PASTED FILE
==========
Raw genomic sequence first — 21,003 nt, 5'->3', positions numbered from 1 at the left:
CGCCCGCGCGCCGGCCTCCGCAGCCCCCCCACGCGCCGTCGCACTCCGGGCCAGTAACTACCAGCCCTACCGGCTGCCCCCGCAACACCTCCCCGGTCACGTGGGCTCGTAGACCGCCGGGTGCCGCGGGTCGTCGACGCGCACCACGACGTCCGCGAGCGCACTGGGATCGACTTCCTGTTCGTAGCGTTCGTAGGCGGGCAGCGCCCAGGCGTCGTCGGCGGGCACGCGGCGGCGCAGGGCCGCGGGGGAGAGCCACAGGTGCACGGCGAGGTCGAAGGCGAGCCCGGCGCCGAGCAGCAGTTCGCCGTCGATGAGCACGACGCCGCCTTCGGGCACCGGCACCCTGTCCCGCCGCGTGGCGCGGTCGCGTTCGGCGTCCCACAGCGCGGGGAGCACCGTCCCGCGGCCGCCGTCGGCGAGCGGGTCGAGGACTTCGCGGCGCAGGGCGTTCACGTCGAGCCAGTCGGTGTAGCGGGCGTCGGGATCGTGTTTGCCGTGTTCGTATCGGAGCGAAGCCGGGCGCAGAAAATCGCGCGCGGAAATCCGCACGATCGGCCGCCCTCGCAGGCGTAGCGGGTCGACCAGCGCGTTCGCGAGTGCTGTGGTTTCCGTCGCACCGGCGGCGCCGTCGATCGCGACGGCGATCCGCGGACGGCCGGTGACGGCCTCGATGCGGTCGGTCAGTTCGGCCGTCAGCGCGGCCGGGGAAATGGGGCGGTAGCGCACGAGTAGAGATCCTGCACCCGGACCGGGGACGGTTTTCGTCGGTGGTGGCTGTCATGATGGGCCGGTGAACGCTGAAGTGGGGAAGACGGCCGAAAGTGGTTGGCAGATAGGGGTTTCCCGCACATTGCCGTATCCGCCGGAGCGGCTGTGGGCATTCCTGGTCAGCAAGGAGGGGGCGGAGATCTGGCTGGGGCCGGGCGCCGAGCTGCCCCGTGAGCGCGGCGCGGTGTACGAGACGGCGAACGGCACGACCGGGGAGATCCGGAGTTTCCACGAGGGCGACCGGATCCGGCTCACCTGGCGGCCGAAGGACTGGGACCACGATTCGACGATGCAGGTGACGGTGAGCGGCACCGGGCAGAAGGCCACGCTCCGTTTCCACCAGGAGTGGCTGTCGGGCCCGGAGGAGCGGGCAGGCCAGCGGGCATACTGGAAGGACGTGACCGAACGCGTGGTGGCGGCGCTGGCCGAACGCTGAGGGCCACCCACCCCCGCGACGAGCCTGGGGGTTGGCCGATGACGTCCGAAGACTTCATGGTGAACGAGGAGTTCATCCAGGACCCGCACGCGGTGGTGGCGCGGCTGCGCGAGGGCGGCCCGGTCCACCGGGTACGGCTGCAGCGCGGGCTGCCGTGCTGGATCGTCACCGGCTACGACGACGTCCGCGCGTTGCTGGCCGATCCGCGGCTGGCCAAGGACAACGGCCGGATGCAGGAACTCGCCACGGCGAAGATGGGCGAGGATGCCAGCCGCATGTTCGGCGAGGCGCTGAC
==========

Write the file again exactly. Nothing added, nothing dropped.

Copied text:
Raw genomic sequence first — 21,003 nt, 5'->3', positions numbered from 1 at the left:
CGCCCGCGCGCCGGCCTCCGCAGCCCCCCCACGCGCCGTCGCACTCCGGGCCAGTAACTACCAGCCCTACCGGCTGCCCCCGCAACACCTCCCCGGTCACGTGGGCTCGTAGACCGCCGGGTGCCGCGGGTCGTCGACGCGCACCACGACGTCCGCGAGCGCACTGGGATCGACTTCCTGTTCGTAGCGTTCGTAGGCGGGCAGCGCCCAGGCGTCGTCGGCGGGCACGCGGCGGCGCAGGGCCGCGGGGGAGAGCCACAGGTGCACGGCGAGGTCGAAGGCGAGCCCGGCGCCGAGCAGCAGTTCGCCGTCGATGAGCACGACGCCGCCTTCGGGCACCGGCACCCTGTCCCGCCGCGTGGCGCGGTCGCGTTCGGCGTCCCACAGCGCGGGGAGCACCGTCCCGCGGCCGCCGTCGGCGAGCGGGTCGAGGACTTCGCGGCGCAGGGCGTTCACGTCGAGCCAGTCGGTGTAGCGGGCGTCGGGATCGTGTTTGCCGTGTTCGTATCGGAGCGAAGCCGGGCGCAGAAAATCGCGCGCGGAAATCCGCACGATCGGCCGCCCTCGCAGGCGTAGCGGGTCGACCAGCGCGTTCGCGAGTGCTGTGGTTTCCGTCGCACCGGCGGCGCCGTCGATCGCGACGGCGATCCGCGGACGGCCGGTGACGGCCTCGATGCGGTCGGTCAGTTCGGCCGTCAGCGCGGCCGGGGAAATGGGGCGGTAGCGCACGAGTAGAGATCCTGCACCCGGACCGGGGACGGTTTTCGTCGGTGGTGGCTGTCATGATGGGCCGGTGAACGCTGAAGTGGGGAAGACGGCCGAAAGTGGTTGGCAGATAGGGGTTTCCCGCACATTGCCGTATCCGCCGGAGCGGCTGTGGGCATTCCTGGTCAGCAAGGAGGGGGCGGAGATCTGGCTGGGGCCGGGCGCCGAGCTGCCCCGTGAGCGCGGCGCGGTGTACGAGACGGCGAACGGCACGACCGGGGAGATCCGGAGTTTCCACGAGGGCGACCGGATCCGGCTCACCTGGCGGCCGAAGGACTGGGACCACGATTCGACGATGCAGGTGACGGTGAGCGGCACCGGGCAGAAGGCCACGCTCCGTTTCCACCAGGAGTGGCTGTCGGGCCCGGAGGAGCGGGCAGGCCAGCGGGCATACTGGAAGGACGTGACCGAACGCGTGGTGGCGGCGCTGGCCGAACGCTGAGGGCCACCCACCCCCGCGACGAGCCTGGGGGTTGGCCGATGACGTCCGAAGACTTCATGGTGAACGAGGAGTTCATCCAGGACCCGCACGCGGTGGTGGCGCGGCTGCGCGAGGGCGGCCCGGTCCACCGGGTACGGCTGCAGCGCGGGCTGCCGTGCTGGATCGTCACCGGCTACGACGACGTCCGCGCGTTGCTGGCCGATCCGCGGCTGGCCAAGGACAACGGCCGGATGCAGGAACTCGCCACGGCGAAGATGGGCGAGGATGCCAGCCGCATGTTCGGCGAGGCGCTGAC